Kia ora tatou katoa e te Whare. Whenever this House goes into urgency – and it has been happening a lot lately – we sacrifice the principle of democracy. It is not the democracy defined as being the “control of a group by the majority of its members” or majority rules but rather the ‘ form of government in which the people have a voice in the exercise of power, typically through elected representatives’.
Legislation in this House should properly reflect the process of negotiation, discussion, debate and consultation. But taking bills through urgency, from whoa to go, is by its very nature a denial of genuine democracy. It prevents people from having a voice, and that is a stage not far removed from the totalitarian and communist states that we are always critical of in this House.
The Environment Canterbury (Temporary Commissioners and Improved Water Management) Bill is hugely important, I say to Mr Horomia, because it proposes a sea change in the way in which water will be viewed and how it will be managed. I understand that this bill is specifically about Canterbury, designed to respond to the concerns about the performance of Environment Canterbury and the urgent management of water within Environment Canterbury’s catchment area.
But I have no doubt that what is being proposed will also become the basis for a template on how our Government manages water everywhere else. That will impact on how Maori everywhere are involved, in terms of their rivers, their lakes, their harbours and their seas. That is where the Maori Party comes in.
We are the party who carries the interest of ensuring that issues about water management, including mana whenua, Treaty claims in respect of water ownership, the management of water, water rights and privatisation are properly considered in any statement on water, just as we know that all of those matters also need to be considered in the review of the Resource management Act.
There are also the wider, more comprehensive issues about the way in which we protect our streams, our lakes, our rivers, and our waterways from agricultural, industrial, and domestic waste, as well as the adjoining land rights and the overall policy in respect of the way which water is viewed in Aotearoa. All those matters demand greater debate and participation from Maori across the country, which will not be possible for this bill given that it is being rushed through the house under urgency.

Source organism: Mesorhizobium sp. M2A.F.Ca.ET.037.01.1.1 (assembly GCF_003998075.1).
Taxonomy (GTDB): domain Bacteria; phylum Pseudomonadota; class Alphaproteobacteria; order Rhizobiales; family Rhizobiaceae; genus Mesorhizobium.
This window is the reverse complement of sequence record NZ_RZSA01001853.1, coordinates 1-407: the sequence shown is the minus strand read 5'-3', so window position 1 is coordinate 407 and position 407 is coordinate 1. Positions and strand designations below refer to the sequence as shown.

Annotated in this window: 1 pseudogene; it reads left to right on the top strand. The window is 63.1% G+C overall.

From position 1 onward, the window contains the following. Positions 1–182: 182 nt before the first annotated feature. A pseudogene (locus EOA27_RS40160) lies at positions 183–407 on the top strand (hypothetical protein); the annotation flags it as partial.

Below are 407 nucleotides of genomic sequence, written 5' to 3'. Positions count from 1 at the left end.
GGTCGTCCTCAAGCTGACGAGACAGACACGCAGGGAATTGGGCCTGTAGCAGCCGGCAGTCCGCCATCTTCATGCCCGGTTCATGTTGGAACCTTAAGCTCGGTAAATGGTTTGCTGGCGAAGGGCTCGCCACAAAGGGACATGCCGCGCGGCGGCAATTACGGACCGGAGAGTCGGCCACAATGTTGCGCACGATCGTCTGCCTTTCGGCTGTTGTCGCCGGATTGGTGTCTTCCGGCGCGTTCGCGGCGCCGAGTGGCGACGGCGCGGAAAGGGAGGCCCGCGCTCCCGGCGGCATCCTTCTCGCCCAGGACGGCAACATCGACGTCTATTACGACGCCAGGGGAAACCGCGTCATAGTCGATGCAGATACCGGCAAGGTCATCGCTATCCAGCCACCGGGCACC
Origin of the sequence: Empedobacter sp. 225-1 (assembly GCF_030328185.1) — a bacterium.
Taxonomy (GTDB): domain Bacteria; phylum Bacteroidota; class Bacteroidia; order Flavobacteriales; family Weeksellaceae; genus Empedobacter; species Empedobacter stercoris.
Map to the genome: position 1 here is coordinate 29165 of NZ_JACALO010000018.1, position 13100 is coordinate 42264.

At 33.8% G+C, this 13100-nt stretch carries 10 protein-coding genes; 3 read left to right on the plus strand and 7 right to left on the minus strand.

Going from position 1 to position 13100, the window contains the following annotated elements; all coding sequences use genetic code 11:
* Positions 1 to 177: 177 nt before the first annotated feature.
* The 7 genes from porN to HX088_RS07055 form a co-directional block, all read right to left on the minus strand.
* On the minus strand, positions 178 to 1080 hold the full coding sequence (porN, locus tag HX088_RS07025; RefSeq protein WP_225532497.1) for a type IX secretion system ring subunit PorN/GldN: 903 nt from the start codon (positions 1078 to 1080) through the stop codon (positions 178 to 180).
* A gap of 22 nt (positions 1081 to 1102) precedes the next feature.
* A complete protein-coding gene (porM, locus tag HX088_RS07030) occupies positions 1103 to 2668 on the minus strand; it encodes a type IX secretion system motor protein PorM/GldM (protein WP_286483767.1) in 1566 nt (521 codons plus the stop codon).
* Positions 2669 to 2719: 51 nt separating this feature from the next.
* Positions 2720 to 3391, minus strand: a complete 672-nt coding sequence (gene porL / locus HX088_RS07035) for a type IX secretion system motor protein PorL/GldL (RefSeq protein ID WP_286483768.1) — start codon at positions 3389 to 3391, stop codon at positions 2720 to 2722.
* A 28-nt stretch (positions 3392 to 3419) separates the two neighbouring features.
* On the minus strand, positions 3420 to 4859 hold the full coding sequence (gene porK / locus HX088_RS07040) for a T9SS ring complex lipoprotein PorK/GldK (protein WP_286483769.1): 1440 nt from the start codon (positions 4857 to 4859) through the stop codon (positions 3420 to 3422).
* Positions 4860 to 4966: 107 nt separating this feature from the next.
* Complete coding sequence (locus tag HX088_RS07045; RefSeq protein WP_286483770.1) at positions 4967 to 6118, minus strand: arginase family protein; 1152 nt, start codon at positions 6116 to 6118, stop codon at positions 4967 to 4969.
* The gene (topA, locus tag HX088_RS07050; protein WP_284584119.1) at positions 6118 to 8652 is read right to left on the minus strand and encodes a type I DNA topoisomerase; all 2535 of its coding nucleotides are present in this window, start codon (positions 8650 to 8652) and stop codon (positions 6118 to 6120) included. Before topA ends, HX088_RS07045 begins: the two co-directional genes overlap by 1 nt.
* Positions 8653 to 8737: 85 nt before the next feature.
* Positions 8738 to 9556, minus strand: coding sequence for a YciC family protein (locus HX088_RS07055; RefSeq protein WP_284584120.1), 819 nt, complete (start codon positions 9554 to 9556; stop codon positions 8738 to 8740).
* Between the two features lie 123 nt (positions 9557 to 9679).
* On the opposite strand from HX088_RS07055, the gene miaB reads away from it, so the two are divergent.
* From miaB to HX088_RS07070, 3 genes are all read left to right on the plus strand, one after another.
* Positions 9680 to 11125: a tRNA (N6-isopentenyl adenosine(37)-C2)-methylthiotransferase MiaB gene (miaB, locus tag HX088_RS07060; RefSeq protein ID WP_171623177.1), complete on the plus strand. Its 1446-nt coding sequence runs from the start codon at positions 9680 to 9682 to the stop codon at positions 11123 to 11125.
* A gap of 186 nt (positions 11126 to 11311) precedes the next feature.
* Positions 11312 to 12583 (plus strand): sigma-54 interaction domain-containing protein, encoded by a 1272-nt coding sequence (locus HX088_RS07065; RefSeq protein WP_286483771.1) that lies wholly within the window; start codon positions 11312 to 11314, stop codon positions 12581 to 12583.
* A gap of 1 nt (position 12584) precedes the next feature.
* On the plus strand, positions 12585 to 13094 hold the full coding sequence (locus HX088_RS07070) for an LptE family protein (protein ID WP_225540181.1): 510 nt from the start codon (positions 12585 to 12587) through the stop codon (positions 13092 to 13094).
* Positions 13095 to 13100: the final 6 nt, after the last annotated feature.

We are also concerned that this bill will effectively and totally replace the Resource Management Act 1991. It will replace absolute administrative power in the hands of the unelected commissioners and the Minister for the Environment, and, effectively, take over the role and purpose of the Environment Court as well.
Indeed, comments from Wyatt Creech the Environment Canterbury, when making decisions on water allocation, was placing too much emphasis on the environment, basically sums up the actual purpose of the bill, which would seem to be to support pro-business interests at all costs.
The bill highlights a flawed belief in the myth that the environment must be balanced against the economy. That is the standard line from business interests on all matters of environmental issues. But the reality is that the economy is not a separate function but a critical element of society itself. Society is utterly dependent on the environment, and we ignore the reality of nature at our peril.
The bill also states it will provide the commissioners with the powers to enable them to rapidly progress the development for the Canterbury region’s resource management framework, freshwater in particular. But there will be no elected representatives. There has been no consultation.
Maori will not have a proper role in how things are being run, and we will end up with an entity answerable only to the Ministers of a Government dedicated to maximising commercial return from a resource that everyone should have a say in.
We have heard all the horror stories about Environment Canterbury, it was last in the 2007-08 survey on resource consents, always in the court over its decisions, under fire for institutional failure from the review group, and it was without the support of local iwi Ngai Tahu as well.
We will be supporting this bill at first reading, but we signal our grave concerns at the way in which water is being considered without due concern for the treaty rights of Ngai Tahu and the wider Maori interest in water across Aotearoa. Tena tatou katoa.